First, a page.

Infoscience

Thesis

Effective models and numerical homogenization methods for long time wave propagation in heterogeneous media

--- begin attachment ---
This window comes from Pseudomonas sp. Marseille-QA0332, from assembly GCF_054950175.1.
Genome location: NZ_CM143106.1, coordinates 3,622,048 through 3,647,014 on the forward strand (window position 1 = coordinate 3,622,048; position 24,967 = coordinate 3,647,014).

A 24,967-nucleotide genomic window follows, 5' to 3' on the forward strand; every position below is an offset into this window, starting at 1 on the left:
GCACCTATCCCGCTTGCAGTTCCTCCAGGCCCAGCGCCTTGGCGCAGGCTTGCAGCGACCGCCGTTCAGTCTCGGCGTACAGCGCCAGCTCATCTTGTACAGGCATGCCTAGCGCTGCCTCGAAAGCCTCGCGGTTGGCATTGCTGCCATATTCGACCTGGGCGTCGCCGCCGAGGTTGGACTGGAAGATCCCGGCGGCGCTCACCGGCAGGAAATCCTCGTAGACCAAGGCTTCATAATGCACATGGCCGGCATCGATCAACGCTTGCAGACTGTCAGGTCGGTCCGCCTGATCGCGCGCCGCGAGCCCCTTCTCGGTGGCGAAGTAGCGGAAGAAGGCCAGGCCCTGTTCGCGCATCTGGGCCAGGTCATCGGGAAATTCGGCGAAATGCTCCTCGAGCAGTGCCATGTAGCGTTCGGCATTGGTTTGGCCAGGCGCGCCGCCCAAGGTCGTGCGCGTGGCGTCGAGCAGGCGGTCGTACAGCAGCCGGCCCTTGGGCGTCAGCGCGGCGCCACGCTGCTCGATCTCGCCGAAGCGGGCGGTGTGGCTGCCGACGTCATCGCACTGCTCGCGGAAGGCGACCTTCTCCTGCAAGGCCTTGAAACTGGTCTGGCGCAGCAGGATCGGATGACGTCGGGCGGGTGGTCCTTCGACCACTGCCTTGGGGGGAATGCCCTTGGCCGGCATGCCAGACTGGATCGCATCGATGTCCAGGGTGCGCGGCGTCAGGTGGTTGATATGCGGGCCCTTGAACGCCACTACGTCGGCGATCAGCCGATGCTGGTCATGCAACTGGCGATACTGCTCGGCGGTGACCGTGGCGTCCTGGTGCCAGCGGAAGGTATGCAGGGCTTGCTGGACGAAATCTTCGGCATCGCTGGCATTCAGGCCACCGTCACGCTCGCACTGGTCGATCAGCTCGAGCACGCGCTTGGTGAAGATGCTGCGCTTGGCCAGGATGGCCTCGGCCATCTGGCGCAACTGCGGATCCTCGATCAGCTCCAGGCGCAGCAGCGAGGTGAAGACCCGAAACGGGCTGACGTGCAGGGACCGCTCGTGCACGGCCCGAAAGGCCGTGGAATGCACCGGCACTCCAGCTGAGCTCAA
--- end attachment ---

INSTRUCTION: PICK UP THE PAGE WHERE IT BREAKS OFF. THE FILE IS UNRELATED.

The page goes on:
Modeling wave propagation in highly heterogeneous media is of prime importance in engineering applications of diverse nature such as seismic inversion, medical imaging or the design of composite materials. The numerical approximation of such multiscale physical models is a mathematical challenge. Indeed, to reach an acceptable accuracy, standard numerical methods require the discretization of the whole medium at the microscopic scale, which leads to a prohibitive computational cost. Homogenization theory ensures the existence of a homogenized wave equation, obtained from the original problem by a limiting process. As this equation does not depend on the microscopic scale, it is a good target for numerical methods. Unfortunately, for general media, the homogenized equation may not be unique and no formulas are available for its effective data. %Diverse numerical strategies have been developed to approximate a homogenized solution. Nevertheless, such formulas are known for media described by a locally periodic tensor. In that case, or more generally for problems with scale separation, methods such as the finite element heterogeneous multiscale method (FE-HMM) are proved to efficiently approximate the homogenized solution. For wave propagation in heterogeneous media, however, it is known that at large timescales the homogenized solution fails to describe the dispersive behavior of the original wave. Hence, a new equation that captures this dispersion is needed. In this thesis, we study such effective equations for long time wave propagation in heterogeneous media. The first result that we present holds in periodic media. Using the technique of asymptotic expansion, we obtain the characterization of a whole family of equations that describes the long time dispersive effects of the oscillating wave. The validity of our derivation is ensured by rigorous a priori error estimates. We also derive a numerical procedure for the computation of the tensors involved in the first order effective equations. This leads to a numerical homogenization method for long time wave propagation in periodic media. The second result that we present generalizes the procedure for deriving effective equations to arbitrary timescales. This generalization is also useful, for example, for the homogenization of the wave equation with high frequency initial data. We also provide a numerical procedure allowing to compute effective tensors of arbitrary order. The third result is the generalization of the family of first order effective equations from periodic to locally periodic media. A rigorous a priori error analysis is also derived in this situation. This constitutes the first analysis of effective models for the long time approximation of the wave equation in locally periodic media. In a second part of the thesis, we derive numerical homogenization methods for the long time approximation of the wave equation in locally periodic media. In one dimension, we analyze a modification of the FE-HMM called the FE-HMM-L. In higher dimensions, we design a spectral homogenization method. For both methods, we prove error estimates valid for large timescales and in arbitrarily large spatial domains. In particular, we show that these numerical homogenization methods converge to effective solutions that approximate the highly oscillatory wave equation over long time.

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